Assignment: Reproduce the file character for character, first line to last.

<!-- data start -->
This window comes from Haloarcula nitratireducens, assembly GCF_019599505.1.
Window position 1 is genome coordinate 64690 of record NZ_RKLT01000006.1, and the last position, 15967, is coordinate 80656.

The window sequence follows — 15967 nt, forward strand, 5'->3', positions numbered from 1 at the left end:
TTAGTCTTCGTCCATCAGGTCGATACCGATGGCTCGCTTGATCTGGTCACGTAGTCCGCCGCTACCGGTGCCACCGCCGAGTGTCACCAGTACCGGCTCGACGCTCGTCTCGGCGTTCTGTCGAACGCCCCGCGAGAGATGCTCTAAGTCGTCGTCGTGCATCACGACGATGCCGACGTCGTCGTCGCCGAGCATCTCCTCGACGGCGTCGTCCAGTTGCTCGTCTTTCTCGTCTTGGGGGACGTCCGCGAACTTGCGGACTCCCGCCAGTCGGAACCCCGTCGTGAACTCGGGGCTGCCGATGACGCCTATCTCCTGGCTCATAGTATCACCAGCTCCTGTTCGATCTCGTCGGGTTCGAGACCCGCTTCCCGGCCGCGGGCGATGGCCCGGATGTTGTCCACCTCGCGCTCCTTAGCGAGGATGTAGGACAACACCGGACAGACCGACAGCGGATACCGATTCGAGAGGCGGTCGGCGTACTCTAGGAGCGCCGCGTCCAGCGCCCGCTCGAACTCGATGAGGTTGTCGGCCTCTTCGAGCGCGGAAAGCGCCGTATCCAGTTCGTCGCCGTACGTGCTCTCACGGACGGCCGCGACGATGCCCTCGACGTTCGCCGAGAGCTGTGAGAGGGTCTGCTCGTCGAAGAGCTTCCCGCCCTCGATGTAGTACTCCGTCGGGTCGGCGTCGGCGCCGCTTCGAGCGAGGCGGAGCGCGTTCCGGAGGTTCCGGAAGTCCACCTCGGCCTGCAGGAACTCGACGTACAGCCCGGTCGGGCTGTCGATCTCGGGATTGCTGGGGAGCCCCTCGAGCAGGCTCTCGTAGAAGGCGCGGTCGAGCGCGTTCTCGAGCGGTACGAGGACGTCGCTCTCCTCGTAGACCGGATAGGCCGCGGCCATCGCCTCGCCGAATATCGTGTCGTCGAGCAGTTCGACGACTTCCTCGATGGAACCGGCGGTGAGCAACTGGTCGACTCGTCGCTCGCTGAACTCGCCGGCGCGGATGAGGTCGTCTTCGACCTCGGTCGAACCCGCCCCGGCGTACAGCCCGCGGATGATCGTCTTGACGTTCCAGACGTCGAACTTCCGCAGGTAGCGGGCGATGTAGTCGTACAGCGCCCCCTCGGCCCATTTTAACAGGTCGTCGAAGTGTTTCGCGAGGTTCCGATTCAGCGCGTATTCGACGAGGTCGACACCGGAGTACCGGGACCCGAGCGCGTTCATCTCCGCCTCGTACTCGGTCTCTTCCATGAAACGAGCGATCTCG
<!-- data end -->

This window comes from Haloarcula nitratireducens, assembly GCF_019599505.1.
Window position 1 is genome coordinate 64690 of record NZ_RKLT01000006.1, and the last position, 15967, is coordinate 80656.

The window sequence follows — 15967 nt, forward strand, 5'->3', positions numbered from 1 at the left end:
TTAGTCTTCGTCCATCAGGTCGATACCGATGGCTCGCTTGATCTGGTCACGTAGTCCGCCGCTACCGGTGCCACCGCCGAGTGTCACCAGTACCGGCTCGACGCTCGTCTCGGCGTTCTGTCGAACGCCCCGCGAGAGATGCTCTAAGTCGTCGTCGTGCATCACGACGATGCCGACGTCGTCGTCGCCGAGCATCTCCTCGACGGCGTCGTCCAGTTGCTCGTCTTTCTCGTCTTGGGGGACGTCCGCGAACTTGCGGACTCCCGCCAGTCGGAACCCCGTCGTGAACTCGGGGCTGCCGATGACGCCTATCTCCTGGCTCATAGTATCACCAGCTCCTGTTCGATCTCGTCGGGTTCGAGACCCGCTTCCCGGCCGCGGGCGATGGCCCGGATGTTGTCCACCTCGCGCTCCTTAGCGAGGATGTAGGACAACACCGGACAGACCGACAGCGGATACCGATTCGAGAGGCGGTCGGCGTACTCTAGGAGCGCCGCGTCCAGCGCCCGCTCGAACTCGATGAGGTTGTCGGCCTCTTCGAGCGCGGAAAGCGCCGTATCCAGTTCGTCGCCGTACGTGCTCTCACGGACGGCCGCGACGATGCCCTCGACGTTCGCCGAGAGCTGTGAGAGGGTCTGCTCGTCGAAGAGCTTCCCGCCCTCGATGTAGTACTCCGTCGGGTCGGCGTCGGCGCCGCTTCGAGCGAGGCGGAGCGCGTTCCGGAGGTTCCGGAAGTCCACCTCGGCCTGCAGGAACTCGACGTACAGCCCGGTCGGGCTGTCGATCTCGGGATTGCTGGGGAGCCCCTCGAGCAGGCTCTCGTAGAAGGCGCGGTCGAGCGCGTTCTCGAGCGGTACGAGGACGTCGCTCTCCTCGTAGACCGGATAGGCCGCGGCCATCGCCTCGCCGAATATCGTGTCGTCGAGCAGTTCGACGACTTCCTCGATGGAACCGGCGGTGAGCAACTGGTCGACTCGTCGCTCGCTGAACTCGCCGGCGCGGATGAGGTCGTCTTCGACCTCGGTCGAACCCGCCCCGGCGTACAGCCCGCGGATGATCGTCTTGACGTTCCAGACGTCGAACTTCCGCAGGTAGCGGGCGATGTAGTCGTACAGCGCCCCCTCGGCCCATTTTAACAGGTCGTCGAAGTGTTTCGCGAGGTTCCGATTCAGCGCGTATTCGACGAGGTCGACACCGGAGTACCGGGACCCGAGCGCGTTCATCTCCGCCTCGTACTCGGTCTCTTCCATGAAACGAGCGATCTCG